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Drone journalism

The ‘Projector Drone’ does not record the world around it. It broadcasts onto it.

meatplant_sUASNews

The Columbia Packing Company in Dallas, Texas that was discovered in 2011 to have been dumping blood into a river after a drone enthusiast captured aerial photos of the meat-packing plant was fined $100,000 for violating water code.

by   -   April 16, 2014

Photo of Kele Stanley's hexcopter drone, taken by the Clark County's Sheriff's Office.

Photo of Kele Stanley’s hexcopter drone, taken by the Clark County’s Sheriff’s Office.

Kele Stanley, a Springfield, Ohio-based videographer, has been charged with a felony after operating a drone near an accident.

by   -   April 13, 2014

Each day, as more stories of drones being used for environmental research, wildlife management, and journalism come to light, public perception of this technology shifts. There are signs that the word “drone” is beginning to shake an association with “weapons” in the court of public opinion, and unmanned aircraft systems are being thought more of as universal tools that can be used a variety of useful purposes.

As public opinion can shape regulations, journalists seeking to use this technology would be wise to safely demonstrate drones in front of the public.

by   -   March 13, 2014

If you frequently read articles about robots, you may have heard of the “3 D’s,” also known as Dull, Dangerous, and Dirty.

by   -   March 8, 2014

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It’s now legal to fly a model aircraft for non-recreational use in the United States without authorization from the Federal Aviation Administration. That much is certain, given that a federal judge has ruled the FAA doesn’t have adequate regulations to cover small, low-flying, unmanned aircraft.

by   -   March 4, 2014

Jack Freer's DJI Phantom returning from taking aerial photos of the Bison wildland fire on July 4, 2013.

Jack Freer’s DJI Phantom returning from taking aerial photos of the Bison wildland fire on July 4, 2013.

Normally, a cannon manned by California highway department is used to blast away at potentially dangerous snow banks on top of the 8,652-foot tall Carson Pass. But these are not normal times.

by   -   March 3, 2014

Wake Forest University biology graduate student Max Messinger and biology professor Miles Silman, with their robotic aircraft. Photo via news.wfu.edu.

Wake Forest University biology graduate student Max Messinger and biology professor Miles Silman, with their robotic aircraft. Photo via news.wfu.edu.

When a pipe under a North Carolina coal ash pond burst on February 2, the effect was devastating. Coal combustion waste containing heavy metals and other carcinogenic compounds contaminated the Dan River 70 miles downstream of the spill.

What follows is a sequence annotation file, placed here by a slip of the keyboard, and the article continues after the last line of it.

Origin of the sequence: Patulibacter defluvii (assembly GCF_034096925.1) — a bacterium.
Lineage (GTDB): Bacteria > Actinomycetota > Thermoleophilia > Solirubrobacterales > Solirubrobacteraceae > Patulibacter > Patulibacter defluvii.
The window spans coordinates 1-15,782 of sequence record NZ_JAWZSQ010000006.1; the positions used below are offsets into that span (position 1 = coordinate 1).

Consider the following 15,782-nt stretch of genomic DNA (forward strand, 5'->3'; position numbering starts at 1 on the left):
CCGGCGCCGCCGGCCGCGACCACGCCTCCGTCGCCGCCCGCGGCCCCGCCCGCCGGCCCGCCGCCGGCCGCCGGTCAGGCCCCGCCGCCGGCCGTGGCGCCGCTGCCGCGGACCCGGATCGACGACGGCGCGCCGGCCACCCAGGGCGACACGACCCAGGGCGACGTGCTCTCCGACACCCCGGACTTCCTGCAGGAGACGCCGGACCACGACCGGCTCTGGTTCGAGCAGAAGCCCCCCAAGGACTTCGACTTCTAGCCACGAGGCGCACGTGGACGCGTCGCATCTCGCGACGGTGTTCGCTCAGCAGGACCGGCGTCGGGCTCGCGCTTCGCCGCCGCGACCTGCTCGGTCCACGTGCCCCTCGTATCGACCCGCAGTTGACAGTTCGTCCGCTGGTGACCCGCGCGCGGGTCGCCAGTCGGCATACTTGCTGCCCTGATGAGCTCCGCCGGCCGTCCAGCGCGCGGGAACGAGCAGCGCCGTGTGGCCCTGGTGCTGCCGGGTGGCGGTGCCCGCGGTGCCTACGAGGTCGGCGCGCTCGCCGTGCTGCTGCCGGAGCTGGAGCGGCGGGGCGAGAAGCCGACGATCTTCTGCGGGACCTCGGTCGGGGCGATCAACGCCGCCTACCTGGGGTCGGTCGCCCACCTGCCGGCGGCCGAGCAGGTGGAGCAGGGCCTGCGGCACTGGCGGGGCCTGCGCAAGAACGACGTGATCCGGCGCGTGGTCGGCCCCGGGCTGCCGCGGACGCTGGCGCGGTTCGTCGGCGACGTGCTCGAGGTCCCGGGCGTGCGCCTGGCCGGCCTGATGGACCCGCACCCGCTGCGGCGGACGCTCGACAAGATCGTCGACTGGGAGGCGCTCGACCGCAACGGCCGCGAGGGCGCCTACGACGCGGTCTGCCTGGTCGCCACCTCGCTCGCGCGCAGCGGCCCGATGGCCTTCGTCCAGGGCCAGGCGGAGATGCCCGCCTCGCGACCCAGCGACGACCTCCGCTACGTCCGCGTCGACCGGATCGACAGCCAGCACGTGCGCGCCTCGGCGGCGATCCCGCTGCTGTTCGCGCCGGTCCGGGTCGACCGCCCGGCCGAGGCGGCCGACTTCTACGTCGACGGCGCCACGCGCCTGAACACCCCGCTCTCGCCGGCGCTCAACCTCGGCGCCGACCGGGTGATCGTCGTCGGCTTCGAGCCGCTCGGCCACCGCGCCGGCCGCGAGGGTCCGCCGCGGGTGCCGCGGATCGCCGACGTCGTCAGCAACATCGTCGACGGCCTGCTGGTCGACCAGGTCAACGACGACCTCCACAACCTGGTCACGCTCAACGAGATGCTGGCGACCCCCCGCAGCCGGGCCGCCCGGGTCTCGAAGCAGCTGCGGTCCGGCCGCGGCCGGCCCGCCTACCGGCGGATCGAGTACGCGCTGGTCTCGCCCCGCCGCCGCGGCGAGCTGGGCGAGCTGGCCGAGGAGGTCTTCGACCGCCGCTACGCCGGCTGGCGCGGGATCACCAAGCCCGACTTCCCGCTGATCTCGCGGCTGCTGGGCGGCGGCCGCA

by   -   February 27, 2014

Transient

The overriding question concerning a recent episode of the Canadian Broadcasting Corporation’s radio program “The Current” was “is Canada ready for drone journalism?”

The College of the North Atlantic, and Professional Society of Drone Journalists Vice President Ian Hannah, didn’t just show how journalists already are using the technology, but demonstrated how Canada is among worldwide leaders in drone innovation.

by   -   February 25, 2014

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Every month, I have the pleasure of looking through the bios of the latest members joining the Professional Society of Drone Journalists and learning more about the great journalists, educators, engineers, developers and operators looking to deploy small unmanned systems to increase public knowledge and understanding.

by   -   February 24, 2014

On February 1, a photojournalist named Pedro Rivera arrived on the scene of a fatal car accident in Hartford Connecticut, and deployed a small drone to record police activities.

by   -   February 19, 2014

A DJI Phantom 2 Vision kit, similar to the one operated by Pedro Rivera. Rivera is suing two police officers from the Hartford, Conn. police department for alleged First and Fourth Amendment violations.

A DJI Phantom 2 Vision kit, similar to the one operated by Pedro Rivera. Rivera is suing two police officers from the Hartford, Conn. police department for alleged First and Fourth Amendment violations.

Yesterday, Pedro Rivera, a Connecticut-based photographer and drone journalist, filed a Federal lawsuit alleging he was impeded from his First Amendment right to monitor police, and that police threatened his job at a television news station.

by   -   February 17, 2014

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The story of Romania’s treatment of the Roma community is gaining renewed attention, with a report about the country’s second-largest city evicting 76 families and relocating them to the top of a chemical waste dump.

Recently, the Telegraph dispatched journalists and a drone to report on the plight of the Roma community atop the dump known as Parta Rat.

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